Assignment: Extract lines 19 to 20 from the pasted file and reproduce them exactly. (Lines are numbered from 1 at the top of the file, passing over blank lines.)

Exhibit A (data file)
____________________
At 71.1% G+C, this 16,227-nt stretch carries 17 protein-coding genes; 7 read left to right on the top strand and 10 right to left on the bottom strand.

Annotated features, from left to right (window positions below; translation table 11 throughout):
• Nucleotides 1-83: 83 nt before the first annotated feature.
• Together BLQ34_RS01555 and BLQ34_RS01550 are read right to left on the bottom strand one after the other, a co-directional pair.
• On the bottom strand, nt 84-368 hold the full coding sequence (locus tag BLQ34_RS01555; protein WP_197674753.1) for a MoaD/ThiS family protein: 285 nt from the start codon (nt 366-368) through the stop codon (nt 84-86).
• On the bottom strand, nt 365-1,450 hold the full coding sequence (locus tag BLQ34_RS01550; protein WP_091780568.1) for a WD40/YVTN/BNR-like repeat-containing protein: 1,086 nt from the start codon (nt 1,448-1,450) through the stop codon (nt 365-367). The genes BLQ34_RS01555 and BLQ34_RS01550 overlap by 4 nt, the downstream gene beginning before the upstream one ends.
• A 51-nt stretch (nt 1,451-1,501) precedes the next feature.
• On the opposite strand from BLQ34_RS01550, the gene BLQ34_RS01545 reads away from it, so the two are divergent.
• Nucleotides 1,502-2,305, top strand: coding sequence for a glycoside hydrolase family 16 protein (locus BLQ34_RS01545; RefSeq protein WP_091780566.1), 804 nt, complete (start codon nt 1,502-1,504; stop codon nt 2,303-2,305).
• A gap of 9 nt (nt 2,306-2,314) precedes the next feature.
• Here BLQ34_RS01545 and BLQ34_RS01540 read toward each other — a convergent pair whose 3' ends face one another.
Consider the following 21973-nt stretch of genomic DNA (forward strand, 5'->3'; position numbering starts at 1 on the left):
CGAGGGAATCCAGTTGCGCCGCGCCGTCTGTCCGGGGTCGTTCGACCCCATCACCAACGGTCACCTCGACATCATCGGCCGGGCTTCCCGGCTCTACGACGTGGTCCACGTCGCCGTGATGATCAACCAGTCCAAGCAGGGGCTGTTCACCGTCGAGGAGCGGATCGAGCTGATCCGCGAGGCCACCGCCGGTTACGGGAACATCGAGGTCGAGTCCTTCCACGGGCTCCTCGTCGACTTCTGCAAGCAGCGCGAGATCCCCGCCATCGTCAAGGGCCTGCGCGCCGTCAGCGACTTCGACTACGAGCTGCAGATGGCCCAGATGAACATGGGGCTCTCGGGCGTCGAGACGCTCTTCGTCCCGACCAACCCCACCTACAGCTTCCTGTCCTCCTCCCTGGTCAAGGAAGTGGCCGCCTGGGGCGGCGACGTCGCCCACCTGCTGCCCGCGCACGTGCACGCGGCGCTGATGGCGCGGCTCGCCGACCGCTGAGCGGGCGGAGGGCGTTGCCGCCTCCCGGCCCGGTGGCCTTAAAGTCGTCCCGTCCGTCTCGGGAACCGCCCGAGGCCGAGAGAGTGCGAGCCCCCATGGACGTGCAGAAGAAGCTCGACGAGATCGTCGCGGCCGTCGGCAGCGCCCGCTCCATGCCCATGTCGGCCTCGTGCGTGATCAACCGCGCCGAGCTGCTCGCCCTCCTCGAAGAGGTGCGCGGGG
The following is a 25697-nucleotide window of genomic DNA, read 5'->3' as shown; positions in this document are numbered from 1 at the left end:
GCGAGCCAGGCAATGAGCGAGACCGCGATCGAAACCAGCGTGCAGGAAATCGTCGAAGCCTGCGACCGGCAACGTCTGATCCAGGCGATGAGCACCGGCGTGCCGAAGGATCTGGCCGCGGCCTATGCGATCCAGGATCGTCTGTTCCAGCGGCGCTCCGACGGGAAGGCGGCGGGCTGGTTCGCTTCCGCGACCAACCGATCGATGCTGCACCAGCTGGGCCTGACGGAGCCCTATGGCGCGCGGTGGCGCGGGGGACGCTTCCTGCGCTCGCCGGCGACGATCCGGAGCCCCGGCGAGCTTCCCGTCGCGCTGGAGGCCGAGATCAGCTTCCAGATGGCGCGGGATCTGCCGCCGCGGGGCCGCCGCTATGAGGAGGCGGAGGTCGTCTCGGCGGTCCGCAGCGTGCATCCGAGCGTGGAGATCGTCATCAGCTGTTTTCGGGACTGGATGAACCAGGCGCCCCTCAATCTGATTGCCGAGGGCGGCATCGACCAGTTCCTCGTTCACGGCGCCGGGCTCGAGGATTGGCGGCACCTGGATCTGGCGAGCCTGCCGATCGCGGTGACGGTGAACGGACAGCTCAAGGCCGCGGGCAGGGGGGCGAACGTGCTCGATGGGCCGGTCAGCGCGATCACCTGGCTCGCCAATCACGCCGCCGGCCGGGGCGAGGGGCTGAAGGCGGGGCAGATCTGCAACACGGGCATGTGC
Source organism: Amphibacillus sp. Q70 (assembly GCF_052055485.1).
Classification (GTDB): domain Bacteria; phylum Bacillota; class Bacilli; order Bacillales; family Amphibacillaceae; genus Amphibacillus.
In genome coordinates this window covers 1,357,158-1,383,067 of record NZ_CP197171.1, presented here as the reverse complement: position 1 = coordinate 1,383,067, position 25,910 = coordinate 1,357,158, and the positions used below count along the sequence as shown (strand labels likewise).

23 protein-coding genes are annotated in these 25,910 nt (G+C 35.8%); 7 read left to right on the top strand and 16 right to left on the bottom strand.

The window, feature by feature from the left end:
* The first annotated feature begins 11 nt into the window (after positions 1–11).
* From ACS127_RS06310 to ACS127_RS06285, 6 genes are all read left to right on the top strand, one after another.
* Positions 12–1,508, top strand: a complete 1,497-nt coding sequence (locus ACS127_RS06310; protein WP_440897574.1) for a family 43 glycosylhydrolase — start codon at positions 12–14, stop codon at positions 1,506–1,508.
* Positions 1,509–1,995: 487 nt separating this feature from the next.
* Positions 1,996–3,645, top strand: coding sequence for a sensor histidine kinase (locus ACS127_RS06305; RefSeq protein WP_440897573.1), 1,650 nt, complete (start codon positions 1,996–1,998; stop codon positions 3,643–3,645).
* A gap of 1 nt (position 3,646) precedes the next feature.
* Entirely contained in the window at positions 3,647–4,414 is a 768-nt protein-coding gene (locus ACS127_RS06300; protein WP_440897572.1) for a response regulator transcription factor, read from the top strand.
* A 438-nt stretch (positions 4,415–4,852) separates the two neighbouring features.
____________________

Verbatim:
23 protein-coding genes are annotated in these 25,910 nt (G+C 35.8%); 7 read left to right on the top strand and 16 right to left on the bottom strand.

The window, feature by feature from the left end: